By this time the airport personnel know the intimate details of my plight and know of my intimate whereabouts.  "Telephone for you."  "Okay."  (Flush.)  They sympathize with me but lack the authority to do anything but offer me cigarettes, cardamom coffee, and sweets, and such conversation as we can creatively construct. 

I go to the hotel and ask the rate in euros after having been told by immigration authorities that the authorized visa person would be there in 1, 2, 3 hours which was by now 1, 2, 3 hours after the first 1, 2, 3 hours of the morning.  "$127.00"  "No dollars.  Younan.  (Arabic for Greece.)  Euros worth more."  "No. Same."  "No. More."  "No. Same."  "No. More."  "How much?"  "E110-115."  "O.K.  115E."  "No, 110E."  "No, 115E."  "No, 110E."  "No, 115E."  "O.K. You win. 115E. But I only have 110E."  And, I take it our and show him, that being my spare change stash.  He took it and gave me back the 10E.

The airport personnel had followed me into the hotel and were wringing their hands and moaning like a Cassandra chorus.  

"No, please.  It's too much money.  Just wait 1, 2, 3 hours."  By then I hadn't slept since I woke up Monday morning and it was Tuesday afternoon.  Forget about eating.  They all agree that it was a shame.  It was too much for me and I retreated to the hotel room to bathe, eat at the restaurant, and slip into grateful sleep in a room so overheated that my cold dried up in self-defense.

I awoke, of course, to telephone calls; by this time I was treated like a visiting dignitary.  Wherever I was, instead of being called to the telephone office, my call was switched to a phone close to me so everyone had a chance to hear me speak English and Greek.  It gets pretty boring at the Damascus airport.  It was obvious from the non-existent tray tables at more than half the seats and broken toilet seats and the half empty plane that Syria wasn't regularly visited.  No wonder no one knew what to do.

People would keep coming by to enquire on my progress and encourage me to keep after the emigration officials downstairs.  I went so regularly that I was given an update on the whereabouts of every official I had talked to.  But it was a very different atmosphere downstairs.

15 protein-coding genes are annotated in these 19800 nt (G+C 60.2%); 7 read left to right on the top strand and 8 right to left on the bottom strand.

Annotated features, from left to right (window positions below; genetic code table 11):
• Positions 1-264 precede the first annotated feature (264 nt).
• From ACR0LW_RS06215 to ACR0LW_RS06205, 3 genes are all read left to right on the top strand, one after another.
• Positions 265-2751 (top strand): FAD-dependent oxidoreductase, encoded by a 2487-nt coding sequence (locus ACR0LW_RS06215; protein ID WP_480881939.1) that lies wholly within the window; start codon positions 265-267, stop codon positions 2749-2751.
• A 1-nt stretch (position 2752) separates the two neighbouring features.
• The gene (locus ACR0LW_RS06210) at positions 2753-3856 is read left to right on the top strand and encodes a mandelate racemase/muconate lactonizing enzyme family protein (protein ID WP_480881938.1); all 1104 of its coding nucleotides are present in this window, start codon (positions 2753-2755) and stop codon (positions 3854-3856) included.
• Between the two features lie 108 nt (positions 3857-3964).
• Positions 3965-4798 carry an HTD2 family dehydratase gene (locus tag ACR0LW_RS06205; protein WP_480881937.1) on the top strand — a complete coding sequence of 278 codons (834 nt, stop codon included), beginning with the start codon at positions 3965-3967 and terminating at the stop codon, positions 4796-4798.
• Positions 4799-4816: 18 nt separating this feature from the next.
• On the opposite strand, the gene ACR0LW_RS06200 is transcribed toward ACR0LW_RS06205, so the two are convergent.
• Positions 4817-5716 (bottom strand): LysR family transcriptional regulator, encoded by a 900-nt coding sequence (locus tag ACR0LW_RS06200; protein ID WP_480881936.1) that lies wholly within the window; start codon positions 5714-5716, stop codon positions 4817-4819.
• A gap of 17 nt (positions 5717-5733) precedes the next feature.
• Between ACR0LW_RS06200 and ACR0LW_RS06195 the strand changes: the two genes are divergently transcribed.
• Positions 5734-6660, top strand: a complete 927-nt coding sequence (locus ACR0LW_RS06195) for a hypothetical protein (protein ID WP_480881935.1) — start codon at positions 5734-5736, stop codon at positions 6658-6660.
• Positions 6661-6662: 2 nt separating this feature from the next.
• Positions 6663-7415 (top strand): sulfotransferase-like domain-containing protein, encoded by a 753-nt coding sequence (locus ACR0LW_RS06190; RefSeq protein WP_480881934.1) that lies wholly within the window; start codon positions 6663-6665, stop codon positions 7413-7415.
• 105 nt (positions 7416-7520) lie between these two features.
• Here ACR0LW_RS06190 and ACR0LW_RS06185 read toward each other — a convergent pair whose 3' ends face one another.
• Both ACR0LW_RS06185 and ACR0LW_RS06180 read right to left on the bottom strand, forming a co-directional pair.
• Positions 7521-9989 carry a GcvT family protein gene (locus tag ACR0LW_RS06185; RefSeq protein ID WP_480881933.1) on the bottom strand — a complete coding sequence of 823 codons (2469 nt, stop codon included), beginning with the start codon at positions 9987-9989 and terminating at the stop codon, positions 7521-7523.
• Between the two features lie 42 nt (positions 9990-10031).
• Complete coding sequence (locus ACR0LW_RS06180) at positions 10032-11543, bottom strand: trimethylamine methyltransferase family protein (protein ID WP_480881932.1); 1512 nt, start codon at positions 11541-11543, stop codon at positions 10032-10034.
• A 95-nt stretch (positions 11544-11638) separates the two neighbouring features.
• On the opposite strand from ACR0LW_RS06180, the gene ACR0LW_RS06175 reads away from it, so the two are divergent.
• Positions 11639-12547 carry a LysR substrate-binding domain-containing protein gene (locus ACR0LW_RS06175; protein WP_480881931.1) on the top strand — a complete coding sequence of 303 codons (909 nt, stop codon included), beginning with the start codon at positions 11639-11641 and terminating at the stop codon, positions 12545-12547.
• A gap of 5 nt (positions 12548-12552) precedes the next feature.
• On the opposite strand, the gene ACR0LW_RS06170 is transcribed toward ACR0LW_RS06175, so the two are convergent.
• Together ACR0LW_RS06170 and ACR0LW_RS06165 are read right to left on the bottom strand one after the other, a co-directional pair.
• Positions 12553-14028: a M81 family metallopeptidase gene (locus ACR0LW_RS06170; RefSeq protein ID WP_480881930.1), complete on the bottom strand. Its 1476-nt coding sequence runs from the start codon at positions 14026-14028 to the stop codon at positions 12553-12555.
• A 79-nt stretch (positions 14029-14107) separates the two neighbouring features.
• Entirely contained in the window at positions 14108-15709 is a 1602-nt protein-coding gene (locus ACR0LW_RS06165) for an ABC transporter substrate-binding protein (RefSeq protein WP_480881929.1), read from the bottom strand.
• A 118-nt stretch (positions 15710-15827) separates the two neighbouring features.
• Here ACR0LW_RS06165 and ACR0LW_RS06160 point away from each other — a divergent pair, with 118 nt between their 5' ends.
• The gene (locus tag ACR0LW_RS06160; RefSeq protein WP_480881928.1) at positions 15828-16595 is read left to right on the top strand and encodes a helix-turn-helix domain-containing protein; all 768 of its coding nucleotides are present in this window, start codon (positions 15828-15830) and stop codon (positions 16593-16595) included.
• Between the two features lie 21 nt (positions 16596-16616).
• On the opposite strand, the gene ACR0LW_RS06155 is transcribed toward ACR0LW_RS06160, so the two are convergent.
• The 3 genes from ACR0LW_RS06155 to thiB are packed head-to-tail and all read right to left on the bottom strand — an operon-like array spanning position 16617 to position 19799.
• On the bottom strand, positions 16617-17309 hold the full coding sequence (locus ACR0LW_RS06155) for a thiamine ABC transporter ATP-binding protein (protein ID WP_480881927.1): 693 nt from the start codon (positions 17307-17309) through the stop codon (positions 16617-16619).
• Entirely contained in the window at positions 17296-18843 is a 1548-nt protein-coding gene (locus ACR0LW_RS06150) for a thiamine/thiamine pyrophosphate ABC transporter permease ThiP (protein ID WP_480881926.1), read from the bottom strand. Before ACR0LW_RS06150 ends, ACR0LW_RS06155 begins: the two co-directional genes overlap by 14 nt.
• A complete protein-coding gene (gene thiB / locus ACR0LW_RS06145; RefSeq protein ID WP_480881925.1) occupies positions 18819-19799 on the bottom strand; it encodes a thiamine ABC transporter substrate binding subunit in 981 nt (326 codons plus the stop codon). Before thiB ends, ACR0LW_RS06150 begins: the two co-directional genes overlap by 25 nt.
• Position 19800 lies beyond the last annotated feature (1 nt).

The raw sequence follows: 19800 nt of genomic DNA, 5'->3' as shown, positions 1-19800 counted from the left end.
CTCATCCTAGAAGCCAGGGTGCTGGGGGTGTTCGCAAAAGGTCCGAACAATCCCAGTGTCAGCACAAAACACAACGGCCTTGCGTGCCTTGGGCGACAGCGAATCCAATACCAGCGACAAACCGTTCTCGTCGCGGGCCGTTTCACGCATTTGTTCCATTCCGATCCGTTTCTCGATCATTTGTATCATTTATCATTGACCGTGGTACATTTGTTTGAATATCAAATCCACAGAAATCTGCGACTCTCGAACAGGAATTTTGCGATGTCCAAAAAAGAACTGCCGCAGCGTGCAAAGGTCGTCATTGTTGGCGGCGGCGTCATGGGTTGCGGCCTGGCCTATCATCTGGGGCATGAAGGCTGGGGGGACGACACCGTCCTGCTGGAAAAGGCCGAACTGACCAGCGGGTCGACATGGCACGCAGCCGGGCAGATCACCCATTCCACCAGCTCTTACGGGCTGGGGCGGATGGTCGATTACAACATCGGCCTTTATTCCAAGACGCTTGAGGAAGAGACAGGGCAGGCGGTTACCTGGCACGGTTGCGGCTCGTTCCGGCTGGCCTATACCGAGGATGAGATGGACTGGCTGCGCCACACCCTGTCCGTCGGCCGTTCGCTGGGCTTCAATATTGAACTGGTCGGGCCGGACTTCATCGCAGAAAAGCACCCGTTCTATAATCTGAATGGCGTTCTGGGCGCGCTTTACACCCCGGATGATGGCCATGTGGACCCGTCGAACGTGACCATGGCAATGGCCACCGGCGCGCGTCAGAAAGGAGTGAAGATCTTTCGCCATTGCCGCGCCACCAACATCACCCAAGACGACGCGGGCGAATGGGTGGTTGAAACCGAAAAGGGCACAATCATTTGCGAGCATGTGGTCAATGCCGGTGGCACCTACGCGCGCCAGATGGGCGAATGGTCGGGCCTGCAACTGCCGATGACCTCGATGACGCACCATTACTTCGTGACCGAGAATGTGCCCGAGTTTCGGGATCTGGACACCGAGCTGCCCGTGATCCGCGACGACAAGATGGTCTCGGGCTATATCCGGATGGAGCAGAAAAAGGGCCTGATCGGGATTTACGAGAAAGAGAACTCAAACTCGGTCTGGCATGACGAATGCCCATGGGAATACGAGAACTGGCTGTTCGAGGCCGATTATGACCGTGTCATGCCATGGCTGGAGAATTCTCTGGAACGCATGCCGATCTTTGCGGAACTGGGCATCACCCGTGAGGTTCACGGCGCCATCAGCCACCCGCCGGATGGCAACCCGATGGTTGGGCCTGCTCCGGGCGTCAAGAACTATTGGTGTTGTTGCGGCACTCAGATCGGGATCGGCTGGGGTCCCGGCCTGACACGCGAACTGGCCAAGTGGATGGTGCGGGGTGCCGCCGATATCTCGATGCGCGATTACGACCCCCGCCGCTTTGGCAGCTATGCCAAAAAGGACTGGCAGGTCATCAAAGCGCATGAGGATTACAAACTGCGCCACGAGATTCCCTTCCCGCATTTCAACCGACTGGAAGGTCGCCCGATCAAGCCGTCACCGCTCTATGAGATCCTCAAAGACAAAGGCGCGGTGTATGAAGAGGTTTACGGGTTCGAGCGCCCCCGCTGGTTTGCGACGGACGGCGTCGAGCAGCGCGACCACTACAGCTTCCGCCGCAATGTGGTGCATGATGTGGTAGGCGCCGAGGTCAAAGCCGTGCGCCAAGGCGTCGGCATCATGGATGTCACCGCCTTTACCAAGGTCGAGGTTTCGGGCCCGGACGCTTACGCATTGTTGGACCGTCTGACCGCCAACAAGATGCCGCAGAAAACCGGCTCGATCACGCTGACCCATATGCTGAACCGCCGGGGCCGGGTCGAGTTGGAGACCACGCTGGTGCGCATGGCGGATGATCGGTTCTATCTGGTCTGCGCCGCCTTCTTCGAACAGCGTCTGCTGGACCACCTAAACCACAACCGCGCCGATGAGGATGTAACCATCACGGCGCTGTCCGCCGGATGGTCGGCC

Downstairs they were all military, all men, no English and no attention unless you pushed yourself on them in a supplicating but complaining and demanding manner, like a Middle-Eastern grandmother. 

I used my Jewish grandmother's image in my mind to lend me the power of grinding the opposition to powder, but slowly.  Someone very handsome, obviously delegated by the others to handle this devilish woman (she needs a real man to calm her down), took me to customs, opened my suitcase in front of the inspectors (verboten, but I lied and said I had contact lens stuff and allergy medicine inside), allowed me to retrieve my toiletries, weighed them, weighed the suitcase without them, and gave me a slip of paper with all this information to present to the officials when I left the airport, either with a visa for Damascus or on a plane to Cairo.

Now I have my special desk in the lobby of the hotel, my feet are up on the desk, unshod, and I have enough coffee and sweets to stock a cafeteria.

I give it one last shot downstairs and see that there has been a changing of the guards.  Instead of the village-like out-of-high-school boys, or the dull gray lifers, is a handsome man, older than the first, very debonair and affable.  He acts as though this is the first anyone has said anything about this, although it is now 20 hours in the airport for me.  His English is limited, but he seems eager to help.

I go up to the room to sleep for the night.  I ask one of the airport girls who will sleep there all night to wake me at seven and resign myself to the 10:00 am flight to Cairo

At 2:00 am there is a loud knocking at my door. It's the handsome affable guy.

To be continued... with Part 3